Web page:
Allocate More Time for Your Lead Dogs


Are we giving the most valuable producers and leaders on our teams the time, attention, and resources they need and deserve from us? Or have we drifted into over-investing in the average and poor performers who may “need” us more but who ultimately offer less to our teams and our businesses?  We cannot invest equally in everyone. By investing in strong performers who align with our vision and values, we develop the leaders who can in turn help everyone else perform at a higher level.


Are we giving the most valuable producers and leaders on our teams the time, attention, and resources they need and deserve from us? Or have we drifted into over-investing in the average and poor performers who may “need” us more but who ultimately offer less to our teams and our businesses?  We cannot invest equally in everyone. By investing in strong performers who align with our vision and values, we develop the leaders who can in turn help everyone else perform at a higher level.

Today I live in the Philadelphia area, but I lived for a number of years in St. Louis, which is where I first got into riding and racing bicycles. One beautiful Saturday morning my friends and I were taking a long bike ride on the Illinois side of the Mississippi River in the river flats, a long length of farmland that traces the river’s bank. We were rolling down a paved road with fields on either side. Off to our left, at least a half mile away, a pack of farm dogs was running in parallel with us, barking and yelping and fantasizing about having a mouthful of our legs for breakfast. But they didn’t seem like much of a threat because instead of taking the direct route directly across the fields to reach us, these dogs were running parallel with us around the perimeter of the fields. Their path and our pace ensured that they would never reach us. I kept my eye on them – on a bike, you watch everything that could do you harm – but I was not worried.

That changed when one of the dogs that had been at the back of the pack stopped in its tracks, popped its head up, looked around, and suddenly changed his course. Instead of running along the edge of the field, he now cut directly across the fields and quickly began to close the gap between us.  His buddies, while unable to come up with this approach on their own, were more than happy to follow suit. Now, the entire dog pack was baying and barking and drawing uncomfortably close to our legs. In response, my friends and I went from a leisurely Saturday morning ride to an out-of-the-saddle, race-paced, and oxygen-deprived sprint in order to leave our canine friends behind and having to find another source for their breakfast.

This one savvy dog and his willingness to stop, think, and change course gave his entire pack a much better shot at reaching their goal – us. It’s the same in our teams. Right now there are a handful of people on our teams who are good at what they do and bought into our vision & values. They are the ones who can and should set the pace for the whole team.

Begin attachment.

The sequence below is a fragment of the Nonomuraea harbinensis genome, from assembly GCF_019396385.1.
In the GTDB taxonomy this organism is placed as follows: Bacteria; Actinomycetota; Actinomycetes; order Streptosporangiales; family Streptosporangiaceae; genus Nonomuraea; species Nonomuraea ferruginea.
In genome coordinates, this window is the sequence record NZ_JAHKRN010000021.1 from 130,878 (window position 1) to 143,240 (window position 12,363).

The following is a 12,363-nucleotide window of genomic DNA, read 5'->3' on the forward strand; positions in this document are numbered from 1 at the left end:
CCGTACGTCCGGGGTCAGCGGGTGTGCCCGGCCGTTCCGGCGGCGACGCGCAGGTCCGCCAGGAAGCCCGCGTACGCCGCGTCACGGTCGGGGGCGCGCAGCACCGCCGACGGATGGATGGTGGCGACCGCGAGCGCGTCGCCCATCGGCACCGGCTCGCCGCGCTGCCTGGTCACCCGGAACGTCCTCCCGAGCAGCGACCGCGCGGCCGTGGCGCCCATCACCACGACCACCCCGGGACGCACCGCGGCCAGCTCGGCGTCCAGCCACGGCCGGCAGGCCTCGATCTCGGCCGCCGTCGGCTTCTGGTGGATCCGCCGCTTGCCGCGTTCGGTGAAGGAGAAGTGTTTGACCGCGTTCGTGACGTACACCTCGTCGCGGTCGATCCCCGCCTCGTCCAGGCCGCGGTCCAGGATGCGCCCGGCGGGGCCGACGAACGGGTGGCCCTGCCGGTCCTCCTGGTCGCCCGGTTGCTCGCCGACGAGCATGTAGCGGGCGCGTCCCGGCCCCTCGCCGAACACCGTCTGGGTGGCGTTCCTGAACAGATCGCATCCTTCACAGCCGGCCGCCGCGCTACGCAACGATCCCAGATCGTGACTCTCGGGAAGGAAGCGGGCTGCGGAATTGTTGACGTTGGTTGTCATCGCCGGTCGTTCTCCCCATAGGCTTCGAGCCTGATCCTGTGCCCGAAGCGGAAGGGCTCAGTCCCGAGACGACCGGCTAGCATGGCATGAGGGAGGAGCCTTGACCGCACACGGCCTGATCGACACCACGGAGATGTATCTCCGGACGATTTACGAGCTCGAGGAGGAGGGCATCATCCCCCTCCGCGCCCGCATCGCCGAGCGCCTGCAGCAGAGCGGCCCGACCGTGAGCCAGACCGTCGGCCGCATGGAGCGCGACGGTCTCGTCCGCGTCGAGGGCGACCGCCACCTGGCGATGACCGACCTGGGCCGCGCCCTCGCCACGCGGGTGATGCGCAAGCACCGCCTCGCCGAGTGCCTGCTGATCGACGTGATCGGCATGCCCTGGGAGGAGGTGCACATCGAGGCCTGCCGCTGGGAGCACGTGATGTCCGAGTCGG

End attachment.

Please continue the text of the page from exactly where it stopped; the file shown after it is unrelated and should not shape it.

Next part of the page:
The question for us is whether we are giving our own “lead dogs” enough time, focus, and resources?  I ask because in my experience many of us can focus too much on average to poor performers vs. their best people. Why? Because they are easier to deal with. The poor performers are squeaky wheels who always require our attention but rarely challenge us. The average performers want to do a good job but often want us to tell them what to do – and we oblige.

The best people – the lead dogs – are often another matter altogether. They have strong personalities. They have ideas of their own, and more than frequently these ideas conflict with our ideas.  They see things that others don’t see and voice their frustrations with things that others tolerate.  They are high maintenance. Make no mistake; they need us just as much if not more than the average and poor performers. But they want and need different things than the others do.

If poor performers need hand holding and strict accountability, and average performers need direction and follow up, the best people want us to invest in their ideas, remove obstacles from their path, and then get out of their way. We often have to sublimate our own egos in order to support their progress. Furthermore, while I can assure you they don’t want it, they also need us to challenge them, disagree with them, and even fight with them – but always in ways that communicate we are their biggest fans.  In other words, lead dogs are more difficult, more challenging, and require more time and attention. But they are the key to long-term, sustainable success.  They are the people who come up with the innovative ideas and the daring new approaches that the entire team will follow.

We all know that we should surround ourselves with people better than we are. The problem is they can be a real pain! However, if we are going to be good lead dogs ourselves, let’s stop, survey our teams, and ask ourselves in whom we should invest more and in whom we should invest less.  Some questions to consider in this light are:

  • Do we know how our best people are doing? Have we asked them recently?
  • What resources, time, and attention do our best people need from us that are different from those further back in the pack?
  • What roadblocks are frustrating our pacesetters?  Can we move quickly to get rid of them?
  • Are our best people being stymied by leaders in other parts of the business?  If so, how can we help to break down this resistance?

When we ask these questions and act upon the answers, we ensure that our leadership and management time gets the biggest possible return on investment.  We set the lead dogs up for success, knowing that they will blaze the path for everyone else.

 

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